An inclusive COVID-19 response: addressing the menstrual health and hygiene of girls and women with disabilities

Along the journey to zero – 0% open defecation

Hygiene promotion is a critical response measure to the COVID-19 pandemic. But for potentially disadvantaged groups such as people with disabilities, the coronavirus spread has evolved into yet another factor that compounds the hygiene-related challenges they face. People with disabilities are at greater risk of practising poor hygiene and contracting health-related infections and diseases. These risks are heightened for women with disabilities, especially when they are menstruating.

In some rural areas, there has been a long tradition of viewing menstruation as impure. Although there has been some improvements in disrupting this belief system, change has been slow. Menstruation continues to be a taboo subject. As a result, menstrual health and hygiene (MHH) planning for girls and women within WASH programmes have been inadequately prioritised, moreover for girls and women with disabilities.

On 24 March 2020, the Government of Nepal declared a nationwide lockdown as part of an effort to manage the spread of the coronavirus. To further ensure that the government’s COVID-19 response and mitigation measures also considered the MHH needs of women and women with disabilities, SNV – with its local partner and Rural Municipality-level Disabled People’s Organisation self-help groups – engaged in an MHH awareness raising programme during Menstrual Hygiene Day (28 May).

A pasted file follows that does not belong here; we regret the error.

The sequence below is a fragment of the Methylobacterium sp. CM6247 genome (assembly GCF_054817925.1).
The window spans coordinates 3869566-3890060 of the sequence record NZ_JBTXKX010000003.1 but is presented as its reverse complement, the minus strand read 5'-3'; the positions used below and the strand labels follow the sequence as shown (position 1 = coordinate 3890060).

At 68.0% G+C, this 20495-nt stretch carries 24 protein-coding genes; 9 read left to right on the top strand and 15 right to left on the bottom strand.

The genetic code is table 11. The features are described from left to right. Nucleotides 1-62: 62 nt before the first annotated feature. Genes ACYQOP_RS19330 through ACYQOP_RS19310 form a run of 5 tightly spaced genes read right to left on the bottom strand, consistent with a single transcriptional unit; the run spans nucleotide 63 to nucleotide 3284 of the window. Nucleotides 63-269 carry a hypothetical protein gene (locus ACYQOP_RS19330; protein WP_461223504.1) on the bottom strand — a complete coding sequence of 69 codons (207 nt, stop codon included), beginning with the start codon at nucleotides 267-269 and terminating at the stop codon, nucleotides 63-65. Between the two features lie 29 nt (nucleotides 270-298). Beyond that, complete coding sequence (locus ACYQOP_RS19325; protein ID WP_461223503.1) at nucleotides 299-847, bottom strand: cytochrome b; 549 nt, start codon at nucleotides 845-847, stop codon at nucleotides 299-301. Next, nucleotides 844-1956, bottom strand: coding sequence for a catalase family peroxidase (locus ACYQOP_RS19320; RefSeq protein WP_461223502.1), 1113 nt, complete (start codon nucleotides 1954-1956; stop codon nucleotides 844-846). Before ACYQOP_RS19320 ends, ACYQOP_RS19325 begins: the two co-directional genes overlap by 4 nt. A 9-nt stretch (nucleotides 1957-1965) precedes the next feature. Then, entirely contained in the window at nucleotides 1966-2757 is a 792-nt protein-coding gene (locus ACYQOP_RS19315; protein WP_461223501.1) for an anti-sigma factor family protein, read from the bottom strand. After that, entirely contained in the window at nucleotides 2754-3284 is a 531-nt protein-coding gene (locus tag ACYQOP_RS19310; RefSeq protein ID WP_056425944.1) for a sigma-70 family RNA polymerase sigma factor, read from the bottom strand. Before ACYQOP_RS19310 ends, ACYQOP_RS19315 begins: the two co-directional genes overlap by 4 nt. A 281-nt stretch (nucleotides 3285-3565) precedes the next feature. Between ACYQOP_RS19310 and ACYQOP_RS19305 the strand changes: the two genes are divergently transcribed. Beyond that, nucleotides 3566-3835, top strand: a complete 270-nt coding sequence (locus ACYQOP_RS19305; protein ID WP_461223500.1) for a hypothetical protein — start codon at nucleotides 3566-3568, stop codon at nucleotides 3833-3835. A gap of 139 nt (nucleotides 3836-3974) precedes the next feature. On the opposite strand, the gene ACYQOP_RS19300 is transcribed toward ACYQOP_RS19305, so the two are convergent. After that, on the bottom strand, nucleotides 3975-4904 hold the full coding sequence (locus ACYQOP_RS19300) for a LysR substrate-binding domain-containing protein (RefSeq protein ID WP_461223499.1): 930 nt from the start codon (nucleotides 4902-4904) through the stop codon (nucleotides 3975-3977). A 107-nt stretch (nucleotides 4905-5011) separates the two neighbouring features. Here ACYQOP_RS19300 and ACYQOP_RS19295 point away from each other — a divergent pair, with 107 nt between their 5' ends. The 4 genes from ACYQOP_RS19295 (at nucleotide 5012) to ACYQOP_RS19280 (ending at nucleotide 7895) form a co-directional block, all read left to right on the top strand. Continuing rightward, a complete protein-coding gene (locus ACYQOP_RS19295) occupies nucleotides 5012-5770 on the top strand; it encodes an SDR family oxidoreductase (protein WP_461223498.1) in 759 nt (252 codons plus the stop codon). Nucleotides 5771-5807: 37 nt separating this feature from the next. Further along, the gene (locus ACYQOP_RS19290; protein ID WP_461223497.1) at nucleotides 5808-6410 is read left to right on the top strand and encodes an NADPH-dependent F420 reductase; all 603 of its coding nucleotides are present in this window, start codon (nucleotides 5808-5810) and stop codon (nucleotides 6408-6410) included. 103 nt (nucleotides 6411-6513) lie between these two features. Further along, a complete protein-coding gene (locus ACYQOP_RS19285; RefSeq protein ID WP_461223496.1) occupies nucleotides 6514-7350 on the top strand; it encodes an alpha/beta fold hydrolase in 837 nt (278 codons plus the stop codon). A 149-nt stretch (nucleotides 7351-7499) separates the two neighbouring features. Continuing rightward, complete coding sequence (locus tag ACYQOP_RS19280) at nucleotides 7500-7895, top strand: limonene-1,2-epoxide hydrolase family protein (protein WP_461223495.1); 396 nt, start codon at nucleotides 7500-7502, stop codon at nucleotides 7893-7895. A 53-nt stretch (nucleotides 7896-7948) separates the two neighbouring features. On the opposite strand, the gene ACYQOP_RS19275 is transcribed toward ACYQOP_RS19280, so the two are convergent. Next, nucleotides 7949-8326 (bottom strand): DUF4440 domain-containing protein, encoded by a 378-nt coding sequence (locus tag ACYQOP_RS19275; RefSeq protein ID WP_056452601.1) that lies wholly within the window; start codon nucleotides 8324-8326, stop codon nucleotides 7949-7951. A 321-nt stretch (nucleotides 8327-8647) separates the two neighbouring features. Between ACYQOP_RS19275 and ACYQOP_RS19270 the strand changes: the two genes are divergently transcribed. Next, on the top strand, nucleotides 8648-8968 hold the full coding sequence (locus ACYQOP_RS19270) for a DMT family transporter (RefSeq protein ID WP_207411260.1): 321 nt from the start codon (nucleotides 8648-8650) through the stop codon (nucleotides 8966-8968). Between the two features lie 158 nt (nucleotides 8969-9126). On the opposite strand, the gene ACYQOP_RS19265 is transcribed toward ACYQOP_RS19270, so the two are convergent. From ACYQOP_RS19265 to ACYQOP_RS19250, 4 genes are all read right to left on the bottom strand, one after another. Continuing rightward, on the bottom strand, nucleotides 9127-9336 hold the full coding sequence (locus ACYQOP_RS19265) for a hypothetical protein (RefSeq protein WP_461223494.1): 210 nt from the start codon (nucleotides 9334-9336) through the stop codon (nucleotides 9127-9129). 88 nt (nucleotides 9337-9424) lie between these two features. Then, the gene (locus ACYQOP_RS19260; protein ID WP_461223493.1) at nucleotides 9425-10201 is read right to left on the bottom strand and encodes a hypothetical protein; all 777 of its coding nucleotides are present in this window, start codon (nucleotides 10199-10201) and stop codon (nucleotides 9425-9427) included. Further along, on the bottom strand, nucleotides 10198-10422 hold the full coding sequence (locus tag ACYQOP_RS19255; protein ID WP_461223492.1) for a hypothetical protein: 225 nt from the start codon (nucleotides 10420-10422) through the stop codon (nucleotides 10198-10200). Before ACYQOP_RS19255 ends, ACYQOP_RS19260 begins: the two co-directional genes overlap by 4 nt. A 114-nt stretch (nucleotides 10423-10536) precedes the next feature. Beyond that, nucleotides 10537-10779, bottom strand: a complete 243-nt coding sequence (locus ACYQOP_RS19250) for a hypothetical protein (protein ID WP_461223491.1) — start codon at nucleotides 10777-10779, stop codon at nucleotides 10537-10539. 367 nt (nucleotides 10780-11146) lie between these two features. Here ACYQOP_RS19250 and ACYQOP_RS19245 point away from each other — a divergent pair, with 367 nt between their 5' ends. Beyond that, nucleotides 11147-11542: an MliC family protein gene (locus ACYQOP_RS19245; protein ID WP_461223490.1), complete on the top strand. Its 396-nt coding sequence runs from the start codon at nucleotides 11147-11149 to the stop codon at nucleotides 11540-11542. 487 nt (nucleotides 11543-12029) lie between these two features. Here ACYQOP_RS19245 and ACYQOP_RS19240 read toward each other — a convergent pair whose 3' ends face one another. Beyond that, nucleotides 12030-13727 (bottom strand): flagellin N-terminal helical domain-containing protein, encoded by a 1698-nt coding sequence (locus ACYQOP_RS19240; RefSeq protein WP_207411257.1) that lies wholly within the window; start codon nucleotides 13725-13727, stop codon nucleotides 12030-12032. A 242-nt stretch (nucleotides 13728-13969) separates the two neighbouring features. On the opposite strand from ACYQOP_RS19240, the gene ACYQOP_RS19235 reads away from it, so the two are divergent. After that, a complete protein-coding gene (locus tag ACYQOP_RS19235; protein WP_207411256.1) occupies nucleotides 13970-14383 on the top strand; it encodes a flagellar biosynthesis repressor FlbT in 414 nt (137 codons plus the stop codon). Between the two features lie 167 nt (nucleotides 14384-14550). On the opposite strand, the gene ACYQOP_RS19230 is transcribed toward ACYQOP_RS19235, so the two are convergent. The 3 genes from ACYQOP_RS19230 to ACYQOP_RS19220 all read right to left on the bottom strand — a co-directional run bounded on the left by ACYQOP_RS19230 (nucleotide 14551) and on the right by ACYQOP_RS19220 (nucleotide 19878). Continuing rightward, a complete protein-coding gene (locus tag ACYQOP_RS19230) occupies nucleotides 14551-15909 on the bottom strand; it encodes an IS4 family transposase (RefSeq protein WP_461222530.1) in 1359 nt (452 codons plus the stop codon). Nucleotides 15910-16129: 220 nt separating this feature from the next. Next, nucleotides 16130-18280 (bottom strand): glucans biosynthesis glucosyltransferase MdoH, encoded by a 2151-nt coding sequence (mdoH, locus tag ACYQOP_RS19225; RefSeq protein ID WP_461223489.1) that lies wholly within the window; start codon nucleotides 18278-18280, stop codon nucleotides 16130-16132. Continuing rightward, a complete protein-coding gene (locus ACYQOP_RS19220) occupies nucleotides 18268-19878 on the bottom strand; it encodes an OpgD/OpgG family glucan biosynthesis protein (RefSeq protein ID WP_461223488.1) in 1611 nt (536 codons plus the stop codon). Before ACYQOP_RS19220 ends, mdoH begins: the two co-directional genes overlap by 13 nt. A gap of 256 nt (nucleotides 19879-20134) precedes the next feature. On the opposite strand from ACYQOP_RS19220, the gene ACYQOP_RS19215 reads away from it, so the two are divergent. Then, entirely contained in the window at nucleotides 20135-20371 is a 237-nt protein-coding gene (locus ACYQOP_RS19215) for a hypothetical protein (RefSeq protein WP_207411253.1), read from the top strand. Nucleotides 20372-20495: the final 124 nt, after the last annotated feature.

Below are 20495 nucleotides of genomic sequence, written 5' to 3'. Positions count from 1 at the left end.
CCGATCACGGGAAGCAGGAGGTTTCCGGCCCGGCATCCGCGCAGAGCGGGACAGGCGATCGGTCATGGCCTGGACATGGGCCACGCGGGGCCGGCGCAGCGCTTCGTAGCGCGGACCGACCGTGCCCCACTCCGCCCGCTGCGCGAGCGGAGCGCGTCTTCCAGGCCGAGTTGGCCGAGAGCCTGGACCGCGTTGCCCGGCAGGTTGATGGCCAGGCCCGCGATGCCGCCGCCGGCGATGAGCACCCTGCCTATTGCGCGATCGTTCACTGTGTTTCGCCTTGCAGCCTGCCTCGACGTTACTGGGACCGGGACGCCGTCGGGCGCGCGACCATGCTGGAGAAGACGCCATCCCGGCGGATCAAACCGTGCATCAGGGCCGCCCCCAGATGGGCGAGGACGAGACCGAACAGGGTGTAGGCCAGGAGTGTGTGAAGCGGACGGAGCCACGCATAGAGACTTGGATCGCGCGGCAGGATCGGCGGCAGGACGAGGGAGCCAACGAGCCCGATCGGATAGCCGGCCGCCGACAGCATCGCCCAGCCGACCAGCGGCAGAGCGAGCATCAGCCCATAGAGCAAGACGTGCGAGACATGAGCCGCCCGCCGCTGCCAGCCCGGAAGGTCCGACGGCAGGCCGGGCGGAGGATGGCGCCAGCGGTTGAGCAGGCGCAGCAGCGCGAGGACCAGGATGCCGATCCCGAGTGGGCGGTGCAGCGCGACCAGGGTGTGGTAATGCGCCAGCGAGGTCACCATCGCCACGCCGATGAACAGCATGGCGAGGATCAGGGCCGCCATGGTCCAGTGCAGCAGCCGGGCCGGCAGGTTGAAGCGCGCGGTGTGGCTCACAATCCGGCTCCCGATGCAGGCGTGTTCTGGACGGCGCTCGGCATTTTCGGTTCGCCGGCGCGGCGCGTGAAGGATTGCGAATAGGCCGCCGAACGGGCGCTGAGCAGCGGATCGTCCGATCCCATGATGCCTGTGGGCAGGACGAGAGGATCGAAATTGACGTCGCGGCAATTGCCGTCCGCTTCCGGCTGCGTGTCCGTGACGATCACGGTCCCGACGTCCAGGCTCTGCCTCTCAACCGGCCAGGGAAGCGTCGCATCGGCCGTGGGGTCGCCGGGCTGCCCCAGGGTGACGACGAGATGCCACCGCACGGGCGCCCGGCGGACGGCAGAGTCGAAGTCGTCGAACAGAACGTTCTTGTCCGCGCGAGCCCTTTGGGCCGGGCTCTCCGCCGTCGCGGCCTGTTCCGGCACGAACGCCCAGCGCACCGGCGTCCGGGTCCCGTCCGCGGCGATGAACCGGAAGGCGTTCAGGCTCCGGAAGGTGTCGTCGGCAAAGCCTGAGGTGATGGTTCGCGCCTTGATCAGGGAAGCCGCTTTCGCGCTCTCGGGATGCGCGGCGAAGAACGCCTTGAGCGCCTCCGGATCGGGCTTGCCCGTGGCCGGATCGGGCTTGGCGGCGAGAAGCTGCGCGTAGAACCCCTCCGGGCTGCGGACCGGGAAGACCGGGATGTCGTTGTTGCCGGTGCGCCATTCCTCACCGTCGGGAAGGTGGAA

Woman with disability is counselled on the use of sanitary pads

Woman with disability is counselled on the use of sanitary pads

Using loudspeakers in rural communities, the programme broadcasted messages on the importance of MHH and organised individual counselling for women with disabilities and their caregivers. Sanitary pads and soaps were distributed to over 150 women with severe disabilities, and to 12 women in quarantine centres. SNV also dialogued with rural municipality chairpersons, presenting MHH-related gaps in their plans, and the need to strengthen their MHH response within these plans as part of the municipality’s commitment to Nepal’s ‘Total Sanitation’ programme. As a result, several Rural Municipality chairpersons expressed their commitment to allocate budgets for MHH in their respective annual plans.

While making our annual plan, we generally prioritise budget for people with disabilities. But we never understood the MHH-related problems of women with (severe) disabilities. Working with the SNV team taught us the importance of MHH and we will consider this a priority in our rural municipality. – Elected RM Chairperson in Ramnagar

The expressed budget commitment of Rural Municipality chairpersons is an encouraging development, not just for women, but also for women with disabilities. If this commitment is followed through, it has potential to help advance tailor-made sanitation and hygiene programming to make sure that no one is left behind.

Photo: Woman with disability is counselled on the use and disposal of a sanitary pad during MH Day (SNV/Pankaj Singh)

Notes: This blog is part of the bi-annual success stories of the Beyond the Finish Line  - Inclusive and sustainable rural water supply services in Nepal project supported by the Australian Department of Foreign Affairs and Trade’s Water for Women Fund. It was written by Ratan Budhathoki.